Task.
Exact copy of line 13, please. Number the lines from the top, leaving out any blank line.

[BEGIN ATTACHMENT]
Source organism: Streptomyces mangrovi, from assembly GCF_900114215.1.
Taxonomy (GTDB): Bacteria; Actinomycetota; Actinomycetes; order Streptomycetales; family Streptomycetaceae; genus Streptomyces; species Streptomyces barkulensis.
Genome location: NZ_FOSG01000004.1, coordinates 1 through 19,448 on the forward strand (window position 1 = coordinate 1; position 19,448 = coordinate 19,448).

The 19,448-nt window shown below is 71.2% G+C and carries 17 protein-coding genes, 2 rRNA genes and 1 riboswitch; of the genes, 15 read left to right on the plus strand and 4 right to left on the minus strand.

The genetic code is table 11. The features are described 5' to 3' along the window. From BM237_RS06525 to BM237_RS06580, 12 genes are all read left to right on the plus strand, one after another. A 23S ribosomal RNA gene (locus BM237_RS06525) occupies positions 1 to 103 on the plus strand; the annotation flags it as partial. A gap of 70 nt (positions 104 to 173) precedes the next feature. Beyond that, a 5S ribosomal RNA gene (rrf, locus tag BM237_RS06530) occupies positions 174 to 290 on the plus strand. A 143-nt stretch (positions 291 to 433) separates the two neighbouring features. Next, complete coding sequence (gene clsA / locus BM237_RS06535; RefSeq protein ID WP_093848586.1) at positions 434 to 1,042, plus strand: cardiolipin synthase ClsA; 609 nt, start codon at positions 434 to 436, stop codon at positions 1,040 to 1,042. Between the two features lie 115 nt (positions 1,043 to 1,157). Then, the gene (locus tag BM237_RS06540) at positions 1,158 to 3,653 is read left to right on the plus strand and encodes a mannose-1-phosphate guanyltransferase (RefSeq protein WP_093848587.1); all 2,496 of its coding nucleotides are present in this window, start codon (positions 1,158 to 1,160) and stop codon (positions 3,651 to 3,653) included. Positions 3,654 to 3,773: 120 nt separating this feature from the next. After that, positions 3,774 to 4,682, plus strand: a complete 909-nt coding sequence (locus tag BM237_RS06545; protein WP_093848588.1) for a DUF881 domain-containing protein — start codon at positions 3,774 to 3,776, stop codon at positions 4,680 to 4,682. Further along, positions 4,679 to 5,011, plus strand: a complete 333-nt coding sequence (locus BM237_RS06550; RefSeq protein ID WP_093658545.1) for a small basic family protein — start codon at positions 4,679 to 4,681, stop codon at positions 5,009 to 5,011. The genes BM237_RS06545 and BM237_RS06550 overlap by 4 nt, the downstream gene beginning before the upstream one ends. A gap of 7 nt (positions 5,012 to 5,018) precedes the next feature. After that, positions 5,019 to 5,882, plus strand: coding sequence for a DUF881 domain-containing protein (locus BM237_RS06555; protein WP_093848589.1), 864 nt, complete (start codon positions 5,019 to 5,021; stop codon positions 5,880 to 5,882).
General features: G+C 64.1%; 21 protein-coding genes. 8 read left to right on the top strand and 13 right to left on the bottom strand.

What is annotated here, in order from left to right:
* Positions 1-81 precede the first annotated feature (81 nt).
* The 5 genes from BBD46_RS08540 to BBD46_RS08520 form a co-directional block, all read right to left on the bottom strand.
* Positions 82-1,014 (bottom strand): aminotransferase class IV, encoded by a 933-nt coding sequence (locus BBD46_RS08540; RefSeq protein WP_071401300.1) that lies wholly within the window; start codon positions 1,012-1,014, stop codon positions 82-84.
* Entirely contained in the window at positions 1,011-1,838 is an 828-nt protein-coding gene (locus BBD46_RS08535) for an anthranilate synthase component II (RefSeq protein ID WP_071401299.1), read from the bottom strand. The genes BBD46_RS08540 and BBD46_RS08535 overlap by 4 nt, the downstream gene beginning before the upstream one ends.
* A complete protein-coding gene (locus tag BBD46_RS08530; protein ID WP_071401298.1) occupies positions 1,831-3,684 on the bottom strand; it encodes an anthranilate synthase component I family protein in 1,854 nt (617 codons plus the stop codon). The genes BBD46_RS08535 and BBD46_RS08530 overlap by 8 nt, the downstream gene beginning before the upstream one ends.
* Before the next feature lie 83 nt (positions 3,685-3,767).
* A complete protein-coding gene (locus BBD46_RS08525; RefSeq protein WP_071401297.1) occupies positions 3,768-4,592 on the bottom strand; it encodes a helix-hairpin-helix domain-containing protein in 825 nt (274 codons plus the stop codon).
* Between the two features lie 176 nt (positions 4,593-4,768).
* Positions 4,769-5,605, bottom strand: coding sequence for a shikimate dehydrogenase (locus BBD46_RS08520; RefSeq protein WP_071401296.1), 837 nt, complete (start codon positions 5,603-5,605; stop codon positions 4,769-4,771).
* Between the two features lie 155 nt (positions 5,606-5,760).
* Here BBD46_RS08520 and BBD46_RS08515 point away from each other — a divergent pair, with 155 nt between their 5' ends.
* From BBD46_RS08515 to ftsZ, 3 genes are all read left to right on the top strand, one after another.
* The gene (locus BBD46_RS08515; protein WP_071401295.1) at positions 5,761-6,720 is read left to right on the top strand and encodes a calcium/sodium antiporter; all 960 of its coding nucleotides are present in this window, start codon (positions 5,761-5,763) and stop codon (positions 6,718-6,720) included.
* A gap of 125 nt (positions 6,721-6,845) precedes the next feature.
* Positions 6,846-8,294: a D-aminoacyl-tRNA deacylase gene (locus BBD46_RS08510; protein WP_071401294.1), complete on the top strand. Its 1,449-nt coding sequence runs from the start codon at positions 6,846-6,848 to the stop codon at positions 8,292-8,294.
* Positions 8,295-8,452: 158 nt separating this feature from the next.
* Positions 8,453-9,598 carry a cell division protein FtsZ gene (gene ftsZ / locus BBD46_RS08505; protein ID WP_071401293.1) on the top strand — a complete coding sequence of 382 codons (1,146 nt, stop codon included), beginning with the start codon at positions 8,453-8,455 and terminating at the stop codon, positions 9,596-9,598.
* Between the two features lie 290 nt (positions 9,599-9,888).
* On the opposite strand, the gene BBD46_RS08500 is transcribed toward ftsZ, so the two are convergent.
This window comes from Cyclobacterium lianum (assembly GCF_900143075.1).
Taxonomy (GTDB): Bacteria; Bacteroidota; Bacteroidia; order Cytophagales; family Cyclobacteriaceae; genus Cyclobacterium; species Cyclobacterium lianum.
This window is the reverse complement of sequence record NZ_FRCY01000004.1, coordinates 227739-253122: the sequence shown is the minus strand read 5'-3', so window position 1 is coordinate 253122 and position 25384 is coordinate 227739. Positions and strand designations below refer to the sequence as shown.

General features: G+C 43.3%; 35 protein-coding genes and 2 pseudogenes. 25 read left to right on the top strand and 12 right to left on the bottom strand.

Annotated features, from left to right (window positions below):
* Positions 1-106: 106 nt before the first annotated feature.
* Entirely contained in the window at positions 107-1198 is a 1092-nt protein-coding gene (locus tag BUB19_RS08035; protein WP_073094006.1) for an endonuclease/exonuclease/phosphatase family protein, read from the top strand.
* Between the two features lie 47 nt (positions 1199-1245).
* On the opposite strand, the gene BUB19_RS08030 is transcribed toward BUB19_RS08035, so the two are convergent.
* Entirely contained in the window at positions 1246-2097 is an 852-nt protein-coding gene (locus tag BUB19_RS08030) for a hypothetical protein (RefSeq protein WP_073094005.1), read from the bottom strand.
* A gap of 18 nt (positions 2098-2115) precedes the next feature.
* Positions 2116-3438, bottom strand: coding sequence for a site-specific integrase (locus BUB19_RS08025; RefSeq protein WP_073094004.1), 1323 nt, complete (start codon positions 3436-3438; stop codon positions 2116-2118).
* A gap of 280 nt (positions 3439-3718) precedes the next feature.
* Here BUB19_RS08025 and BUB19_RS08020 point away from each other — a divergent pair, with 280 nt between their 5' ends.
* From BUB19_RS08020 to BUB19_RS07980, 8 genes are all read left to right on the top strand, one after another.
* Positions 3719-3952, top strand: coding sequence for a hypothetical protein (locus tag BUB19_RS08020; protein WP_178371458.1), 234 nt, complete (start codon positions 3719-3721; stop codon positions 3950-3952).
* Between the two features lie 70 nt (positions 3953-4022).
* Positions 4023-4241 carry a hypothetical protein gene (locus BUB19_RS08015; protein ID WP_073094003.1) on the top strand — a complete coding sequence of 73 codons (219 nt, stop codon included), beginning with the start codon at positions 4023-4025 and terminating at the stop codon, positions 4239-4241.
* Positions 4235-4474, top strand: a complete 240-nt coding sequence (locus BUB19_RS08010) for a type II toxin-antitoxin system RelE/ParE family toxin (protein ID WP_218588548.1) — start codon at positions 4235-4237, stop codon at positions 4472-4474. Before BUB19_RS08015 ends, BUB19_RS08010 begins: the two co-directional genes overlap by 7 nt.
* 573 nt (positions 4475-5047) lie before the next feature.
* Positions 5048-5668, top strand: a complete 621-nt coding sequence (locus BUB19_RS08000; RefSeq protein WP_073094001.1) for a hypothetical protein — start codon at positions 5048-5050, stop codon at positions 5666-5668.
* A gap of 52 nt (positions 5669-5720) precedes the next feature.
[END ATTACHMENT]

* Before the next feature lie 83 nt (positions 3,685-3,767).